Emergency Fund 101: How to Save More for the Unexpected

What would you do if your car breaks down on the highway, your child or pet gets sick, or a pipe bursts at home? If you’re lucky, you have an emergency fund you can tap to help you with these unexpected expenses.

There are other ways to handle emergencies, as you’ll learn below. But nothing beats a good old-fashioned emergency fund. Find out more about who needs them and how to build one out of nothing.

How to Handle an Emergency without a Fund?

Many Americans turn to the plastic in their wallet in emergencies. You can put an unexpected repair on your credit card and pay off this charge once you get the cash.

But what happens if you maxed out your cards by handling an earlier emergency? A study by Bankrate reveals 1 in 5 U.S. households carry more debt on credit cards than savings.

If that sounds familiar, you can use an emergency installment loan to help you cover unexpected emergency expenses. Online installment loans for bad credit might be available even if you did damage to your credit score by maxing out your credit cards.

Besides your credit score, your location may also factor in how easily you can get an installment loan online.

If you live in Missouri, for example, you’ll have to stick with online direct lenders that are licensed in the state to provide loans. This accreditation proves the lender follows Missouri’s lending laws when setting appropriate rates and terms.

Like any personal loan in Missouri, an online installment loan may vary depending on your employment situation, income, and other financial information, too. But its rates must fall within the law.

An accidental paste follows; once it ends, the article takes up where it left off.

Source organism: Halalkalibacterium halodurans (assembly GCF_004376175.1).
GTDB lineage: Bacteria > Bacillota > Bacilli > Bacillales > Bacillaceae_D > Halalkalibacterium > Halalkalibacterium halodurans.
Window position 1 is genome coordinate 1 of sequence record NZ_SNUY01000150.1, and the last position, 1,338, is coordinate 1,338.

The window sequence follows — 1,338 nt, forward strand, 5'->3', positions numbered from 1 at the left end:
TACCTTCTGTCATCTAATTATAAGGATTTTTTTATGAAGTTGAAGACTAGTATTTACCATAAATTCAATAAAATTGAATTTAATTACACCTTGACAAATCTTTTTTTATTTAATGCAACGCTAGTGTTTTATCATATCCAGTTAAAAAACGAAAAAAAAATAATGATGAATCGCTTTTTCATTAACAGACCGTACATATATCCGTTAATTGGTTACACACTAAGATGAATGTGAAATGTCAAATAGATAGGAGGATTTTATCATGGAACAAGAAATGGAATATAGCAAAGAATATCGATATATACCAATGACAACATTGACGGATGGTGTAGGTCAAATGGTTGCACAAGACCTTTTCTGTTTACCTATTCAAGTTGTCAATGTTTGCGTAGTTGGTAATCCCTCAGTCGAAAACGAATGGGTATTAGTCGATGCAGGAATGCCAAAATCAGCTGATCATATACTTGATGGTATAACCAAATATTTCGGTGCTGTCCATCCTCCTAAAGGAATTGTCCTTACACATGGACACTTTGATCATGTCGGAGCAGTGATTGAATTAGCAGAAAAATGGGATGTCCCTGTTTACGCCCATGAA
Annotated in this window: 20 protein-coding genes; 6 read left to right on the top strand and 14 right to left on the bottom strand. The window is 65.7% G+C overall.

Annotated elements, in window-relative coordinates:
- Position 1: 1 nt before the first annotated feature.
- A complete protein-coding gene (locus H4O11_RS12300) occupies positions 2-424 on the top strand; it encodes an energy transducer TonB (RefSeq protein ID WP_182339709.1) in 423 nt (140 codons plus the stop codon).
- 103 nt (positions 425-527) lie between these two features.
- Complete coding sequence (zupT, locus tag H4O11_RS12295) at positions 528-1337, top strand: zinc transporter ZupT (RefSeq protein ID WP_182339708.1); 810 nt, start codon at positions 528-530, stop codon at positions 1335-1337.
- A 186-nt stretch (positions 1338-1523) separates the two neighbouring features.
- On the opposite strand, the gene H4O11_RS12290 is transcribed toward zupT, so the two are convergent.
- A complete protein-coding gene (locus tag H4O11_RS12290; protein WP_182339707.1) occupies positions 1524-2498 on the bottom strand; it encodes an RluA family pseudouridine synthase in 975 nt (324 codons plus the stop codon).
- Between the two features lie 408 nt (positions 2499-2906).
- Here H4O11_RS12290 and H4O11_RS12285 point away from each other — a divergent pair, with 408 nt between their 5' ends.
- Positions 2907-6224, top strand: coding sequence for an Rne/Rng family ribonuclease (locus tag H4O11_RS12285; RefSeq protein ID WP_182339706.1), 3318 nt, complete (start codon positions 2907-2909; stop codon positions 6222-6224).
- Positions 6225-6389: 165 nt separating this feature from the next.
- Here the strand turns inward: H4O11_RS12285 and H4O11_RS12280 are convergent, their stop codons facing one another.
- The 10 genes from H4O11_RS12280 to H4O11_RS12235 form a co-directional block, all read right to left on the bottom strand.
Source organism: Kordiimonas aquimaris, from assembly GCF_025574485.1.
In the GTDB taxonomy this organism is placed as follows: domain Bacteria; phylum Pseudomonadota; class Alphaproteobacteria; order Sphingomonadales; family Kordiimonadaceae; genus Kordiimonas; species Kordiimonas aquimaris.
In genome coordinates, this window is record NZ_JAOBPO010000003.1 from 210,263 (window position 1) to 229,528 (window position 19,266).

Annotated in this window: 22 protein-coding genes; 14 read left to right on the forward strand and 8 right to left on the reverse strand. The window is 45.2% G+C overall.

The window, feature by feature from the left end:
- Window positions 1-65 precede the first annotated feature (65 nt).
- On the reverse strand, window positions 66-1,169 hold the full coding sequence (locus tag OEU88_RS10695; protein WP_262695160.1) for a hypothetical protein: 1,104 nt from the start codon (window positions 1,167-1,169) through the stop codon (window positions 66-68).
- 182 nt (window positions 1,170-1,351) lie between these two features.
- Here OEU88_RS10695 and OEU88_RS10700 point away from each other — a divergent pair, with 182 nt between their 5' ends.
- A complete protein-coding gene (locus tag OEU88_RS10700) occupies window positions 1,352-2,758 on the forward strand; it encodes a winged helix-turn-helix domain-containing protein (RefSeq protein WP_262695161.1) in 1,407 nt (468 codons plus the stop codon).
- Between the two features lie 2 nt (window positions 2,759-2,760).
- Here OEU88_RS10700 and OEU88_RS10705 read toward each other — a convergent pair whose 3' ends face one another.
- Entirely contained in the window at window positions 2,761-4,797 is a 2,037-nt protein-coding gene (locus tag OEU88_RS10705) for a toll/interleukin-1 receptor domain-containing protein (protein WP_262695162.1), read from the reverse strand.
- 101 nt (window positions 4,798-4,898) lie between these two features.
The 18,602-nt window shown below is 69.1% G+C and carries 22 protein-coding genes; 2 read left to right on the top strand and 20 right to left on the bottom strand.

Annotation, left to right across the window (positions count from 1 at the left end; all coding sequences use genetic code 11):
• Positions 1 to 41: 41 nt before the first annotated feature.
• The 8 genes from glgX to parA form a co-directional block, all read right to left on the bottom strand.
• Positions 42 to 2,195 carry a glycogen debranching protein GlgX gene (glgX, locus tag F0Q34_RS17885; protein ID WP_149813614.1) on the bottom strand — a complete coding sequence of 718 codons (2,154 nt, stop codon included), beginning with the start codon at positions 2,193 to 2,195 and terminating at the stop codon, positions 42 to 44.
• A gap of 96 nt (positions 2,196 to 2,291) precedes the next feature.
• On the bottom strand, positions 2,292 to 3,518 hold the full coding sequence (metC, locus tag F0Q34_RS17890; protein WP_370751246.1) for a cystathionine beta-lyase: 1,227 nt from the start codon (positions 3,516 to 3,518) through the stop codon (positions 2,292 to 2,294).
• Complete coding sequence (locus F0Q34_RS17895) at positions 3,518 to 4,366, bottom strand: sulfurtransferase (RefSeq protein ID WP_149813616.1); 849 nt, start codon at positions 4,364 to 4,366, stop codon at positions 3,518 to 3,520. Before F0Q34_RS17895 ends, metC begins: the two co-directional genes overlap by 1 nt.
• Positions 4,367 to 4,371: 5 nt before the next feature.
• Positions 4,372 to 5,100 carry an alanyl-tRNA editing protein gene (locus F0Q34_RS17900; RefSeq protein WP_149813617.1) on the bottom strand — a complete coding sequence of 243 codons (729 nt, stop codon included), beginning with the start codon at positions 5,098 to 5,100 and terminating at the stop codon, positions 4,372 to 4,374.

What Can You Do to Save More Money?

While online installment loans can help in a pinch, paying for the unexpected out of pocket is the better deal. Your savings don’t come with interest or finance charges, so it’s cheaper in the long run.

So what can you do to squirrel away more cash? Try out these tips.

  • Make a Budget

It can be hard to prioritize your savings if you don’t know where your money goes each month. A budget lays it all out in front of you.

To make yours, track your expenses from the last three months or so. Next, sort them into categories, so you can easily identify overspending you need to address.

  • Pay Yourself First

A financial rule of thumb says to save as much as 20% of your income every month. This target is much easier to hit when you make these savings before paying anything else. It forces you to save this money right away and work with the rest, ultimately leaving you with less money to spend on splurges.

  • Trim the Fat

Once you have an idea of how you’re spending your money, it’s time to change it. You’ll want to cut unnecessary expenses that make it hard to cover bills and the other essentials after you save.

These expenses are often little things that add up to take a big bite out of your budget, like takeout, overlapping streaming services, or social activities. Limit how much you spend on these expenses to free up more cash to put towards a rainy day.

Bottom Line

An emergency fund is an important puzzle piece to your financial security. While an installment loan may provide backup, your first line of defense should always be savings. Remember these tips as you build your own stash.

FG Editorial Team
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